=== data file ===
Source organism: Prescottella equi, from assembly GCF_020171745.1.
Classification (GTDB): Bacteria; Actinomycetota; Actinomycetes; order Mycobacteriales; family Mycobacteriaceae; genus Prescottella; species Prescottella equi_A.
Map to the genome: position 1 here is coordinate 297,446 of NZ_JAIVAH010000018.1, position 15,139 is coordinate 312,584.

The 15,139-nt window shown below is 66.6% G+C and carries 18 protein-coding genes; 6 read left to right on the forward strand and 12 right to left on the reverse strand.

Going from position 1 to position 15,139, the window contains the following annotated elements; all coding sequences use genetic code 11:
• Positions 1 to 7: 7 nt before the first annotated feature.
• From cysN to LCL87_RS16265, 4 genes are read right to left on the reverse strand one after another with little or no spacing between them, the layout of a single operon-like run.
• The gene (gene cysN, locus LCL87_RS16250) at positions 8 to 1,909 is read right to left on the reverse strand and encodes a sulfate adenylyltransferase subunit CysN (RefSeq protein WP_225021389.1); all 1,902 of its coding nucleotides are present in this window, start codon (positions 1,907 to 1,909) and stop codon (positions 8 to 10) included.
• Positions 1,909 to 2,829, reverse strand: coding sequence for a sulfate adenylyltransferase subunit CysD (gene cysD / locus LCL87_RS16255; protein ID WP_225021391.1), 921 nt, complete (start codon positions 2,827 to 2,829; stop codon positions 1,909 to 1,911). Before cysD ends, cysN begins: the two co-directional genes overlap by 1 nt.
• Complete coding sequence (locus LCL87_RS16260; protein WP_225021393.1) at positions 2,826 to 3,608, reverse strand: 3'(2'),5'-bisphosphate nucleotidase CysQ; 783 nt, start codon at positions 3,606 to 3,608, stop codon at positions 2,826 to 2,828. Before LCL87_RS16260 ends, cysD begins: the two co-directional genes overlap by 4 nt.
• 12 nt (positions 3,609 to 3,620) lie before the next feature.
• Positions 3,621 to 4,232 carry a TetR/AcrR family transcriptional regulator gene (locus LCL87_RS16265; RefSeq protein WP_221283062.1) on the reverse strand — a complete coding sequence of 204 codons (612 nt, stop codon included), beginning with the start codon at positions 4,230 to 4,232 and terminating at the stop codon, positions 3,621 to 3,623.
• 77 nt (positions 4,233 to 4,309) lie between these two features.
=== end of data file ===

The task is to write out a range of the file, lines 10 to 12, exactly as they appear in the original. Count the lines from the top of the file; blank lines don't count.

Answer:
• Complete coding sequence (locus LCL87_RS16260; protein WP_225021393.1) at positions 2,826 to 3,608, reverse strand: 3'(2'),5'-bisphosphate nucleotidase CysQ; 783 nt, start codon at positions 3,606 to 3,608, stop codon at positions 2,826 to 2,828. Before LCL87_RS16260 ends, cysD begins: the two co-directional genes overlap by 4 nt.
• 12 nt (positions 3,609 to 3,620) lie before the next feature.
• Positions 3,621 to 4,232 carry a TetR/AcrR family transcriptional regulator gene (locus LCL87_RS16265; RefSeq protein WP_221283062.1) on the reverse strand — a complete coding sequence of 204 codons (612 nt, stop codon included), beginning with the start codon at positions 4,230 to 4,232 and terminating at the stop codon, positions 3,621 to 3,623.